Kicking off in 2011, Braven is a relatively new player in the market that’s totally focused on Bluetooth speakers (OK…they also offer a power bank—but just one). Though they were founded in Provo, Utah, it looks like their head office is now in Irvine, CA and just their R&D is in Provo. Their products are characterized by good-looking design, a compact form factor and ease of use.
We’ve had the Braven 855s for a few months and have put it to the test in many types of conditions. This particular item is of interest because we spend a lot of time outdoors in unpredictable weather. Nothing would be as depressing as frying your unit at the beginning of a long weekend in the wilderness because of a little flash rain storm. Thanks to weatherproofing, the Braven 855s is able to withstand light rain and wet weather. The rubberish shell means that it can live through the bumps and grinds of everyday life. We’ve run ours for outdoor porch parties, a weekend at a backcountry ski hut, and two canoe/fishing trips.
Note that this thing delivers a pretty big sound so if you are within earshot of other campers or wilderness admirers, don’t crank the death metal--especially after 10:00 p.m. If you’ve tried Bluetooth speakers before, you know how mindblowingly handy they are. They basically mean you can go totally mobile, having your music on your phone (or other Bluetooth device). If you want to save power, consider using the included cable that goes from your music player’s headphone jack the Braven’s AUX slot.
Comfortable in the snow. Not a plug-in sight.
Same trip. The author included for perspective.
Simple controls on top of the unit.
Speaking of controls, let’s fast forward to another, summer trip. Five simple buttons on top. Power, phone, play, up/down volume (which also lets you skip ahead or back a track)
Here’s the side, again very simple. The USB OUT jack, let’s you use the built-in power bank as a means to charge up your phone or even your tablet. The AUX, as I explained, let’s you connect the Braven directly to your music player. This may improve the sound and it definitely helps preserve the power (especially in your phone). The IN jack is if you are at home and want to run AC power (cable and adapter provided). If I am at home for a while, I leave the speaker plugged-in in the kitchen. That way, anybody with a smartphone can play their music. Those dots that you see next to the battery button are indicators. When lit up, each dot indicates 20% power.
All up in the grill, which is made of “aircraft-grade” aluminum. ‘not sure what that means but I guess it’s sturdy because this speaker can take a beating. The slightly protruding rubber gasket/door at left is what covers up the jacks in the photo above. It tucks in perfectly and flush with a little effort.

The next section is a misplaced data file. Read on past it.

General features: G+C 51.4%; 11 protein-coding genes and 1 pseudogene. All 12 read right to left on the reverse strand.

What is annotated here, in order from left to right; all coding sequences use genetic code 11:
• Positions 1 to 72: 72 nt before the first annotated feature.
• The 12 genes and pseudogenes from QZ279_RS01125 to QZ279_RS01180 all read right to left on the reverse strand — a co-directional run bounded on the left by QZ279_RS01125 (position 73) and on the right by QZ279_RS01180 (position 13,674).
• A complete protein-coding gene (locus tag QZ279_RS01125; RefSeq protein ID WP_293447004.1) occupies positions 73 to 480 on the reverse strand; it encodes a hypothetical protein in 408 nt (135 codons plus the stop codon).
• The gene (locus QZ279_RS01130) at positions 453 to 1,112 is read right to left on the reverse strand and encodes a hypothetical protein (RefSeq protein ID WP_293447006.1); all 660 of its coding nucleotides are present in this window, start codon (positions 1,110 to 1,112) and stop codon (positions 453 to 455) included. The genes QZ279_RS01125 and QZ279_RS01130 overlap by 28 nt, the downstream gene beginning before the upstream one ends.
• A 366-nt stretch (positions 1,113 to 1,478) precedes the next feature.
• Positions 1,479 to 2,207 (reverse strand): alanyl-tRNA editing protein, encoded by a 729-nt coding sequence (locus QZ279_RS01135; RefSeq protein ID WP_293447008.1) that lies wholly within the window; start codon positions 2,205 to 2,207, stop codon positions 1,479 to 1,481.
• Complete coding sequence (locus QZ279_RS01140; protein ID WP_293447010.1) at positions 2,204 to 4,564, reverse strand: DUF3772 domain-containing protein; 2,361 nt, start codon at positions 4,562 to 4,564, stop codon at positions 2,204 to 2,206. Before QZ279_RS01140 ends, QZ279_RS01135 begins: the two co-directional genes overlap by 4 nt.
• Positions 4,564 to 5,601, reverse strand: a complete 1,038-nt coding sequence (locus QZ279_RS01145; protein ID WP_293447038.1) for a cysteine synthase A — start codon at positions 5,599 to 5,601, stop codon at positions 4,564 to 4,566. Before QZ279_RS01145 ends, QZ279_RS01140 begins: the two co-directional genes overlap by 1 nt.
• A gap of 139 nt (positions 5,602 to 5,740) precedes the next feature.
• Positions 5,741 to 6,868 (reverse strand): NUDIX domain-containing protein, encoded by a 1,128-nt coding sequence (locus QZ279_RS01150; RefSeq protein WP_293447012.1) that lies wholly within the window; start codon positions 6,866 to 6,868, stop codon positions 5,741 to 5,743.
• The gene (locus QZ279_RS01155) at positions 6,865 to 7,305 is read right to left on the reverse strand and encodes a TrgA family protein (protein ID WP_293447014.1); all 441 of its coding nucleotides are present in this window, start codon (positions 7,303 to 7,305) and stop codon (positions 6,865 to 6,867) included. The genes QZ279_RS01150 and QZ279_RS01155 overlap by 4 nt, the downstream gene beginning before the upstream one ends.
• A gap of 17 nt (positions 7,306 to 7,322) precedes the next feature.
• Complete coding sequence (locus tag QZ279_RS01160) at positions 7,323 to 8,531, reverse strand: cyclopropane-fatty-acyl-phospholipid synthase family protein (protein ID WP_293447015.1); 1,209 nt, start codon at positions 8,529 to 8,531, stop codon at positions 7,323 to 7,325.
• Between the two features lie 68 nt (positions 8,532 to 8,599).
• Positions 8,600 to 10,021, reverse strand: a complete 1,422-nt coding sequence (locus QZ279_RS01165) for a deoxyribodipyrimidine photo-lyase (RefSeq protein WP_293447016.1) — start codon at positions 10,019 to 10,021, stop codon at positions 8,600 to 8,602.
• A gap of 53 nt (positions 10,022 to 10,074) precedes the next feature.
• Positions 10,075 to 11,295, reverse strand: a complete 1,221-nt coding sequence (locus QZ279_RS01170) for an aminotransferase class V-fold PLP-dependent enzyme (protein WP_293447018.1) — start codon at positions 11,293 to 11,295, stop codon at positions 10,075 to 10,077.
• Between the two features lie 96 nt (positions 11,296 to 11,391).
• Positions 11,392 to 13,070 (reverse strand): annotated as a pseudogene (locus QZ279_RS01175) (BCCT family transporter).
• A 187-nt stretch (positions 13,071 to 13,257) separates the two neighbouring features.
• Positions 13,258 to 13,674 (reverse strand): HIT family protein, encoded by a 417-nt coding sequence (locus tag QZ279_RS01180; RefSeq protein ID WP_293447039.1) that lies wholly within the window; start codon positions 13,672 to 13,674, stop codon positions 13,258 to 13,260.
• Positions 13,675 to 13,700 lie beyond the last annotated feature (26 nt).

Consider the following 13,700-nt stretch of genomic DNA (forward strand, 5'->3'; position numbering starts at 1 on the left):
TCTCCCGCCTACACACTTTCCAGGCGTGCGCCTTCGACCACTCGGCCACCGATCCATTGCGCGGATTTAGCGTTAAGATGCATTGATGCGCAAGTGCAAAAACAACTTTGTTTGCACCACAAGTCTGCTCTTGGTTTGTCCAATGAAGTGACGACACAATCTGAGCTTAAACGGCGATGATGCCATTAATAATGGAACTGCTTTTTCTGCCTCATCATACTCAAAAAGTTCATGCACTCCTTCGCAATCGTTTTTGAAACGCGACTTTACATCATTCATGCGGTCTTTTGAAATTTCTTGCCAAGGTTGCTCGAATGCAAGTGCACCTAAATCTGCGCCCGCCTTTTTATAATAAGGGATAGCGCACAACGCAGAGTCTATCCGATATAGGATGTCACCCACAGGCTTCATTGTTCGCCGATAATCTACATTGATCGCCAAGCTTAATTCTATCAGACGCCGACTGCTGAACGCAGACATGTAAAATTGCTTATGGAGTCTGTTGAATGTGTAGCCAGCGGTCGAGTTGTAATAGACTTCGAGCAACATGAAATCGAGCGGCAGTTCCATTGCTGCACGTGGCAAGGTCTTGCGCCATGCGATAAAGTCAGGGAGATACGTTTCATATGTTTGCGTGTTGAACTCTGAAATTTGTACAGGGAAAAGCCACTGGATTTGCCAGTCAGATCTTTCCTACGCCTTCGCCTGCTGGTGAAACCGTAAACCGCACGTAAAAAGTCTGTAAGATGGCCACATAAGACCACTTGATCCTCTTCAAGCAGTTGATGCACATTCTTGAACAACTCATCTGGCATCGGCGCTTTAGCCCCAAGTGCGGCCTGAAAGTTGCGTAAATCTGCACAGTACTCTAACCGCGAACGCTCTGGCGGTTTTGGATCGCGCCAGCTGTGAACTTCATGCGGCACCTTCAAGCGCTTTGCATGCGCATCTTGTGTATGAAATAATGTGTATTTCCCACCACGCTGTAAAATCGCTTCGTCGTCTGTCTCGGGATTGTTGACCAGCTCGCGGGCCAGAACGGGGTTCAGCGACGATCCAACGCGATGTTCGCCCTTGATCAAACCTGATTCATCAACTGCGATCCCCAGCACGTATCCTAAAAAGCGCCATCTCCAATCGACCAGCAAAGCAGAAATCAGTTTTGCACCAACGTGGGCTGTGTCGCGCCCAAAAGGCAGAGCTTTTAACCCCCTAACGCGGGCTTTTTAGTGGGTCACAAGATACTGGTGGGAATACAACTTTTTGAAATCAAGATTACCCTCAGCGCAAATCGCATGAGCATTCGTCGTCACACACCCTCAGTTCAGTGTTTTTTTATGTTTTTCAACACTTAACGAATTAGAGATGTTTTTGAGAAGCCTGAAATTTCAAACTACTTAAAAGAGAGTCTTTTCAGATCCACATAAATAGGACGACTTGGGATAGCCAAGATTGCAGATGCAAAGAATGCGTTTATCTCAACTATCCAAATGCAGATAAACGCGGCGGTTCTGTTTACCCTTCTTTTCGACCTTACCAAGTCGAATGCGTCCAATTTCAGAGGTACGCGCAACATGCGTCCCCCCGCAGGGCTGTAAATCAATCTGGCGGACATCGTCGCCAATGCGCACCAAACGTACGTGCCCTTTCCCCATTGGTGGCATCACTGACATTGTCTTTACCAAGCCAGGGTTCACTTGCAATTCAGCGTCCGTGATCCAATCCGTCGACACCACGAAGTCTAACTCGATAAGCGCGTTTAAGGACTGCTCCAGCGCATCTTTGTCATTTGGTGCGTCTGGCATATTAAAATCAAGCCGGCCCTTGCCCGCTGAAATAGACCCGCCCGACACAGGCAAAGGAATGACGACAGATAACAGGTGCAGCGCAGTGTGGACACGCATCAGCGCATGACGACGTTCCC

Here’s another shot, pulled back a bit. Nice, bomb-proof aesthetic.
Einstein on the beach. Here’s the Braven 855s occupying its place for the weekend next to the fire ring. We’re literally miles from any power source (and that’s not easy to say these days).
We also had a Solio BOLT solar power source along with us on this particular weekend for the occasional boost. We had the Braven going for about 25 hours without a recharge. Wow.
Good tunes mean fun. With tools like the Braven 855s, now you can take it with you—rain or shine.
Love it. I have a smaller Bluetooth speaker from Jambox and I really like the additional uuumph that the Braven delivers, in comparison. The 855s performs as advertised and easily fills up an outdoor space. There’s a “daisy-chaining” option which means if you buy another Braven 855s or the Braven 850, they can act as two stereo speakers. I don’t even want to think about this because it makes me want to spend the extra $300 and go for the full effect. Be happy with the one. It’ll add a lot of enjoyment to anywhere w/o power (or even with).
I am not an audiophile but I own a reasonably high-end home stereo and I, pretty much, am always playing music. I also host a radio show on the local community radio station. In other words, music is a big part of my life. I’d say the sound quality for me is about an 8/10. I think the weatherproofness—and the fact that the speakers need to be somewhat sealed—make the sound slightly less “bright” than they might otherwise be. I enjoy a variety of music—everything from classical to jazz to metal to electronic. There is a feature called SRS WOW HD that’s intended to increase clarity and bass response. I tend to leave it off.
Overall, I’d suggest getting the Braven 855s if you are looking for a good Bluetooth speaker that’ll withstand a little weather and knocking around. If it’s for more predicable environments, I’d recommend the 850 or one of the models in the “Design Series.”
Size: 24cm X 7cm X 10.1cm / 9.5” X 2.75” X 4”
Weight: 1.52 kg / 3 lbs 5.5 oz
Play time: 8800mAh battery will play for 20 hours (confirmed)
Output: 20W of stereo
Water resistant: IPX3 water resistant (not meant to be submerged)
Codec: aptX for lossless clarity
- Great speaker that can put up with harsh conditions and take a mild beating.
- Nice design aesthetic.
- Power bank allows you to charge up a smartphone.
- Perfect for canoe camping and heli-assisted, hut-based ski touring.
- Works wonderfully with and Apple iPhone 5s.
- At 1.52kg, it’s not suited to fast and light expeditions.
- Buttons are a bit fiddly and tough to see. Backlighting or contrasting colour might be an idea.
- Sound could be brighter—trade-off for weatherproofing.
- Doesn’t want to work with any 2nd gen. iPad – but I can probably figure it out.
Ease of use 1.5/2
Sound Quality 1.5/2
Form Factor 2/2
This is only our opinion. Do you disagree? Did we miss something? Are we totally out to lunch? Join the discussion in the forums here, and let us know what you think. People like/dislike gear for different reasons so chime in and we'll get a well-rounded evaluation.
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